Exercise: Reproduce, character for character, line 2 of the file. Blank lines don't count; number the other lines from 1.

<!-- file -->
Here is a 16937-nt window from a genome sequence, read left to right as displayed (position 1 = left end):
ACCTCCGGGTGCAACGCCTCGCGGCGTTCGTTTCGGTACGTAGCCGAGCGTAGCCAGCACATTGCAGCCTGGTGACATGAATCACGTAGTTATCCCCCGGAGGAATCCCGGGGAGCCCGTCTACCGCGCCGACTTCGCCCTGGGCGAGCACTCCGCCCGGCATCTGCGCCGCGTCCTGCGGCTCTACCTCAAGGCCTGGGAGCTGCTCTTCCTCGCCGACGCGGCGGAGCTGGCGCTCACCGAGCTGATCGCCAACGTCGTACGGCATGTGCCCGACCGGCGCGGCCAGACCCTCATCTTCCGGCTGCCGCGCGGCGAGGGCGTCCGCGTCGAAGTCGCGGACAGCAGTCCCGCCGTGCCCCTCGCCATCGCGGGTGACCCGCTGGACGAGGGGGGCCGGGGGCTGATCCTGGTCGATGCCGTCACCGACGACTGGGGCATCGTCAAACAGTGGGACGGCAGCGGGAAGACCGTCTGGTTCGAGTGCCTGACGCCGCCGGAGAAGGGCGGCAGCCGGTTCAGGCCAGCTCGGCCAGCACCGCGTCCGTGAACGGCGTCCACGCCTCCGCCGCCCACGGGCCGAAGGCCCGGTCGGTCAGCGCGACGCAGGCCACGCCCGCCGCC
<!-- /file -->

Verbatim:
ACCTCCGGGTGCAACGCCTCGCGGCGTTCGTTTCGGTACGTAGCCGAGCGTAGCCAGCACATTGCAGCCTGGTGACATGAATCACGTAGTTATCCCCCGGAGGAATCCCGGGGAGCCCGTCTACCGCGCCGACTTCGCCCTGGGCGAGCACTCCGCCCGGCATCTGCGCCGCGTCCTGCGGCTCTACCTCAAGGCCTGGGAGCTGCTCTTCCTCGCCGACGCGGCGGAGCTGGCGCTCACCGAGCTGATCGCCAACGTCGTACGGCATGTGCCCGACCGGCGCGGCCAGACCCTCATCTTCCGGCTGCCGCGCGGCGAGGGCGTCCGCGTCGAAGTCGCGGACAGCAGTCCCGCCGTGCCCCTCGCCATCGCGGGTGACCCGCTGGACGAGGGGGGCCGGGGGCTGATCCTGGTCGATGCCGTCACCGACGACTGGGGCATCGTCAAACAGTGGGACGGCAGCGGGAAGACCGTCTGGTTCGAGTGCCTGACGCCGCCGGAGAAGGGCGGCAGCCGGTTCAGGCCAGCTCGGCCAGCACCGCGTCCGTGAACGGCGTCCACGCCTCCGCCGCCCACGGGCCGAAGGCCCGGTCGGTCAGCGCGACGCAGGCCACGCCCGCCGCC